When I, a Black person, was told I didn’t know enough about another culture to have opinions on slavery

Last week, something Trumpian must have sparked a race between major publications to put out the most fucked up writings on the topic of slavery.

On Tuesday, The New York Times compared Saartje Baartman–an enslaved Black woman who, in addition to the many other horrors she suffered both before and after her death, was forced to perform in freak shows due to her curvaceousness–to Kim Kardashian. Not to be outdone, The Atlantic’s June cover story, “My Family’s Slave”, written by the late Pulitzer Prize winner Alex Tizon, ignited an even bigger controversy with the tale of an abused Filipino maid, Eudocia “Lola” Tomas Pulida, who spent 56 years taking care of Tizon and his family without pay.

Donald Trump civil war

White people have long tried to obscure slavery as the cause of the Civil War. Donald Trump is no different.

In a recent interview with the Washington Examiner‘s Salena Zito, Donald Trump – the current President of the United States – asked, “What caused the Civil War?” This led many in the news media to highlight the sitting president’s apparent lack of knowledge about the historical context surrounding this country’s most deadly war. While it might be the most convenient answer that Trump just “doesn’t know” anything about this country’s history, I have reason to believe this whole farce of a president and the antics he continues to perpetuate run much deeper than simply not knowing any better.

Wiki Commons

Georgetown University, Jesuits Apologize For Supporting Slavery

Another university has owned up to its past involvement in the slave trade and is hoping to make amends. Georgetown University, the oldest Catholic university in the United States, held a service on Tuesday to admit to its involvement in slavery, the hypocrisy of doing so as a religious institution and apologized, according to CNN.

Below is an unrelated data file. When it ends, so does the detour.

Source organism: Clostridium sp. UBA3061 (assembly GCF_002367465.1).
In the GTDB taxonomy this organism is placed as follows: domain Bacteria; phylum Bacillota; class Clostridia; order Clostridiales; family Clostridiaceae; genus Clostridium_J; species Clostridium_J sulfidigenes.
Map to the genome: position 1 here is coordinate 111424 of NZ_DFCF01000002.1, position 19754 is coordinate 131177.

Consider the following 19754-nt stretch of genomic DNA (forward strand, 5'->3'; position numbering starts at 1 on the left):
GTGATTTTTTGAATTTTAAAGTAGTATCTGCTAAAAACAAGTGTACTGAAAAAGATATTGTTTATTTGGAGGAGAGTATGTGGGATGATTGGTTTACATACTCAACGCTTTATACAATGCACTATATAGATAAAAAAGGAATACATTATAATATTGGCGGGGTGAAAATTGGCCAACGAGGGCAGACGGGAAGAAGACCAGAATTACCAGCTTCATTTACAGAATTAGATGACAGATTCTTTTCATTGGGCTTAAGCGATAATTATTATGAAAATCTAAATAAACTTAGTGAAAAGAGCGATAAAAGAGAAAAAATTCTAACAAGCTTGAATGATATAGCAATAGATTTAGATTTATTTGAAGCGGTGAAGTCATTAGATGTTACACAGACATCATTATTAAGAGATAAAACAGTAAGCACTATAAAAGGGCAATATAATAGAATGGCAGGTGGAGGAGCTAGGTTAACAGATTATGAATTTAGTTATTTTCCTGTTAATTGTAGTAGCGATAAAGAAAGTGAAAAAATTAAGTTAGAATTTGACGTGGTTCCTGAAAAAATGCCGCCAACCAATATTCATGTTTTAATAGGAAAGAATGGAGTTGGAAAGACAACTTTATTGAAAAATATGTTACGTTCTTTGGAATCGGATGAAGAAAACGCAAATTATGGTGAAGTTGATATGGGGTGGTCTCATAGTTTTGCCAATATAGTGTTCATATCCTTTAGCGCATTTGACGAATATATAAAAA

Ben Carson Tried To Call Slavery A Form of Immigration

While addressing employees at the Department of Housing and Urban Development on Monday, Ben Carson continued to show why he’s far from the best choice to be the head of it.

The highly-esteemed former neurosurgeon was attempting to give immigrants credit for the hard work that they do before his train of thought took a drastic detour and he implied that slavery was a form of immigration, according to CNN.

Why Black Americans Should Still Celebrate This Independence Day

If we aren’t fully free, how do we celebrate this country’s freedom?

Next Monday, Americans all over the world will celebrate Independence Day, the day the thirteen colonies declared their independence from the British crown. On July 5th, 1852, however, Frederick Douglass was not in celebratory mood. In a speech to the Ladies’ Antislavery Society, Douglass discussed the history of Independence Day and acknowledged the bravery of the founders. But he had an important question for his audience, “Are the great principles of political freedom and of natural justice, embodied in that Declaration of Independence, extended to us?” This question still resonates today.

A Case for A National Juneteenth Holiday

This past Sunday, June 19th, African Americans across the nation celebrated Juneteeth, a holiday commemorating black freedom from slavery in the United States. This holiday is observed in 45 states across the country, yet it has not been deemed a national holiday by the federal government. Juneteenth celebrates black American independence—perhaps a greater victory than July 4th, since the United States’ promise of liberty and justice for all was threatened by the practice of slavery until the end of the Civil War

Harvard Owned Up to Its Role in Slavery. When Will the Others?

Last week, Harvard University officials announced a plan to create a plaque commemorating slaves who were forced to work on the campus during the 1700s. The Boston-based institution follows in the footsteps of fellow Ivy League member Brown University’s Steering Committee on Slavery and Justice, albeit considerably later. Yet they are far outnumbered by the army of institutions who, Ivy League or not, remain steadfast in their decision to continue operating under the assumptions that their institutions came to be without complicity in American slavery.

This Poet Is Calling Out The Founding Fathers For Their Erasure Of Black People

“Oppression doesn’t disappear just because you decided not to teach us that chapter.”

If those words were not strong enough, I do not know what words would be. Clint Smith III examined the role that the Founding Fathers played in oppressing black people in his new poem “History Reconsidered” which he performed at All Def Poetry.